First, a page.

I shut my eyes and plug my ears at scary movies. And I can’t bear those amusement park rides where your stomach drops before the rest of your body. I don’t understand the thrill of terrorizing yourself. Halloween is here with it's ghoulish figures on lawns, pre-recorded screams coming from bushes, and $40 bags of candy. Once again like time-lapse Pillsbury rolls, my fear has risen. I did a quick search to see if my unease with all things Halloween is legit – and as the kids say, it’s a thing! And it has a name: Samhainophobia.
I’m not sure Samhainophobia paints the whole picture for me. This is a fear specific to Halloween. But I don’t like anything that terrifies me. I already live in a state of low grade anxiety. On good days it’s quiet, but on others it can feel like a tireless monster whispering in my ear, desperate to pull me off my game. J’refuse to feed this insatiable beast!
This is why affiliative laughter - the kind that makes you feel good - is so important to me. Shared laughter distracts the monster. The more I laugh, the less I hear him. This phenomenon is not unique to me. Stephen Colbert famously said, "You can't laugh and be afraid at the same time," which sounds to me like something a neuroscientist would say. Colbert is not a doctor, but he did experience a life-altering tragedy at a young age. I bet he did his share of quieting the fear monster with laughter too.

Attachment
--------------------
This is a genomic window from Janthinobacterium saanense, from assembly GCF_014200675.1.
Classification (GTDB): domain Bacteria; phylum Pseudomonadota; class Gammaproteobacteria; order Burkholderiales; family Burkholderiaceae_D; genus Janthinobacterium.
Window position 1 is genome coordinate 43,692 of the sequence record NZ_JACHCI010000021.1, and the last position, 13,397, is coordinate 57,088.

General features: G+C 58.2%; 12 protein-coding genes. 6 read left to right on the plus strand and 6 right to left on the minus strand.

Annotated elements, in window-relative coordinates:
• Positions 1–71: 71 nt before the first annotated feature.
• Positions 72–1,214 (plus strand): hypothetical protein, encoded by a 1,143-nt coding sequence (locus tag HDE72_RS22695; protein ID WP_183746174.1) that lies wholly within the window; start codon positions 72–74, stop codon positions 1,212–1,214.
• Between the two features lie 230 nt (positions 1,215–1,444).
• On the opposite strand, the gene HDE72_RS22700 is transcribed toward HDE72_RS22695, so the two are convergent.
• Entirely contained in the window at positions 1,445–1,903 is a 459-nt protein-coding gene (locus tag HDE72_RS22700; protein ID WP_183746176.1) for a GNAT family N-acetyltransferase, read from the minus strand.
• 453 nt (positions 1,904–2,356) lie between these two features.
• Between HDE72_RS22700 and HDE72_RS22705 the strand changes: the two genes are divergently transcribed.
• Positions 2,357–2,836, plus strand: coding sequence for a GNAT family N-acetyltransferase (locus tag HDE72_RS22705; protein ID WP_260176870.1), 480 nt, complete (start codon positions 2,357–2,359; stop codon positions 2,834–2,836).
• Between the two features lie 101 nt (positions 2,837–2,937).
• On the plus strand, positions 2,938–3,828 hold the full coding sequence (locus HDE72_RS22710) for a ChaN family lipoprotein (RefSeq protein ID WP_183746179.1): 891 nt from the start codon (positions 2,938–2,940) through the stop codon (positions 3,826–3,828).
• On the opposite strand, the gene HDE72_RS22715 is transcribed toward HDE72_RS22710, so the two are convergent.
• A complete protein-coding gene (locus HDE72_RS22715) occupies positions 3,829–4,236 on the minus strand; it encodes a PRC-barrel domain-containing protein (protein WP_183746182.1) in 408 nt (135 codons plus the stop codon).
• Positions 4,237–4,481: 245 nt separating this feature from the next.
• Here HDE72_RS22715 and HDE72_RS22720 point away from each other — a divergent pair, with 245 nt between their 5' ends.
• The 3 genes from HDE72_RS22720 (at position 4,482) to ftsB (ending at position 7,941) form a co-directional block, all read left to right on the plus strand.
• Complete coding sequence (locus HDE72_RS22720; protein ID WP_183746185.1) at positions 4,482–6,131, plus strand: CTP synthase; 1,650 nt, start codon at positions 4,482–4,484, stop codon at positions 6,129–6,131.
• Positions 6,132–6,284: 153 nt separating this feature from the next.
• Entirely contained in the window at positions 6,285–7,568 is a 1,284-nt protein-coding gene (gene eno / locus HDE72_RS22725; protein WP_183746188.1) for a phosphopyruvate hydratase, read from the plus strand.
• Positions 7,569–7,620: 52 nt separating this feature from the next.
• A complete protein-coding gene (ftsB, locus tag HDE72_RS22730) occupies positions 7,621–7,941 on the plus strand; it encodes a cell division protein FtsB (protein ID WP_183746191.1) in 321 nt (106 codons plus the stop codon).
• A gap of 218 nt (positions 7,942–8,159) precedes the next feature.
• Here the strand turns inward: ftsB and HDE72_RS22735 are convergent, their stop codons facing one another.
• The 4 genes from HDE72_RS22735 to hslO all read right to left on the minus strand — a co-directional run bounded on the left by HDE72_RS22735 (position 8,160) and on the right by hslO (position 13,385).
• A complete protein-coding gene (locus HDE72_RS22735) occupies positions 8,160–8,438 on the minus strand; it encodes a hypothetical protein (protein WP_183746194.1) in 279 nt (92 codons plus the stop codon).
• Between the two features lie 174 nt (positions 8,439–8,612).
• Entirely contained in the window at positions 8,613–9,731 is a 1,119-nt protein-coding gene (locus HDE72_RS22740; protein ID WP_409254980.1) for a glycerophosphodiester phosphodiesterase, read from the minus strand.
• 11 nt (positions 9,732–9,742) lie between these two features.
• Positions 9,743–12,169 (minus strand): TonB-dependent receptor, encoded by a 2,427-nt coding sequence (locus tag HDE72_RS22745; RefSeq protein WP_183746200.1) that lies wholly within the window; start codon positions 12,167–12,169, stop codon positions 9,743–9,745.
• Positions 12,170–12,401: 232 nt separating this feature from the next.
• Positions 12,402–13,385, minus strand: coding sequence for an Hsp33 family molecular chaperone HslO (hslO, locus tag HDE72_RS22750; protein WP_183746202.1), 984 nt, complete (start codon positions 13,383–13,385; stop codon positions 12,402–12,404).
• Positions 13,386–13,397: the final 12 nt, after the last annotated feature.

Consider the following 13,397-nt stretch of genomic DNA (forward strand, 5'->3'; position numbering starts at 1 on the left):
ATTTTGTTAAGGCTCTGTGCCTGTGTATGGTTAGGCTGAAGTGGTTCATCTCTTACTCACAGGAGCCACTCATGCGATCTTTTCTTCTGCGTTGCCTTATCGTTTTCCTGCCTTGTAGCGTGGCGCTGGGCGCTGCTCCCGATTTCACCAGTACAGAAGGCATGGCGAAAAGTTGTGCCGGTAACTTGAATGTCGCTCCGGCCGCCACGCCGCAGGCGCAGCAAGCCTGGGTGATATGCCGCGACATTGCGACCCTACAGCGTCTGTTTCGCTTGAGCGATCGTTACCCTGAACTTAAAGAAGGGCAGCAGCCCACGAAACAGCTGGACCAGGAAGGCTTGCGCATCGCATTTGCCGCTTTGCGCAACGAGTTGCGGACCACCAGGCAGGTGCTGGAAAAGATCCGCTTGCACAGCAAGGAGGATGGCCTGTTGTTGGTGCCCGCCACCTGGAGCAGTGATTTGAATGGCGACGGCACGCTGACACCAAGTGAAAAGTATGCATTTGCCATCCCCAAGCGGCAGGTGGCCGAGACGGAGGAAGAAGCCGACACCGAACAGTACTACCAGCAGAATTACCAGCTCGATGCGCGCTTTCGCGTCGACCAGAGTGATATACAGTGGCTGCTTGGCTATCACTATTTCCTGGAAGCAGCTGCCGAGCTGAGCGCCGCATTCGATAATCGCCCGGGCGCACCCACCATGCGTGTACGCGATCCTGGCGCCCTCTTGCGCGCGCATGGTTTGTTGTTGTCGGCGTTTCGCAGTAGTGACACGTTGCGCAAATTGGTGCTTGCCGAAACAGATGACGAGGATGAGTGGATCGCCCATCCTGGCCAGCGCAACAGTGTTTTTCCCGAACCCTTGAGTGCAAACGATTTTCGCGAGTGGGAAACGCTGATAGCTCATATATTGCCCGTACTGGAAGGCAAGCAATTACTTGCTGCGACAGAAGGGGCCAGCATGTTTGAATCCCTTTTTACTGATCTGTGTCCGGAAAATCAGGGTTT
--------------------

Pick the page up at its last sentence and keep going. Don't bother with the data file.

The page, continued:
Fortunately for me and the Samhainophobics, we get the scary holiday out of the way first! It’s just smooth sailing from here ‘till 2024! Well, maybe not, but hopefully we’re not stricken by other holiday phobias like Christougenniatikophobia, Santophobia and Fayophobia, fear of Christmas, Santa and Elves respectively. There are seven others just related to Christmas! I didn’t check for Hanukah, but fear of lit candles and melted chocolate has to be in there. I can find no fear of Kwanzaa, which makes it especially attractive.
Learning about all these holiday-related phobias has confirmed my belief that you just never know what fears are plaguing someone. Keeping Mr. Colbert’s assertion in mind, instead of scaring people, why don’t we focus on making people laugh instead? Watch “Scary Movie,” not “Scream.” I know the Sam Hain’s of the world will appreciate it.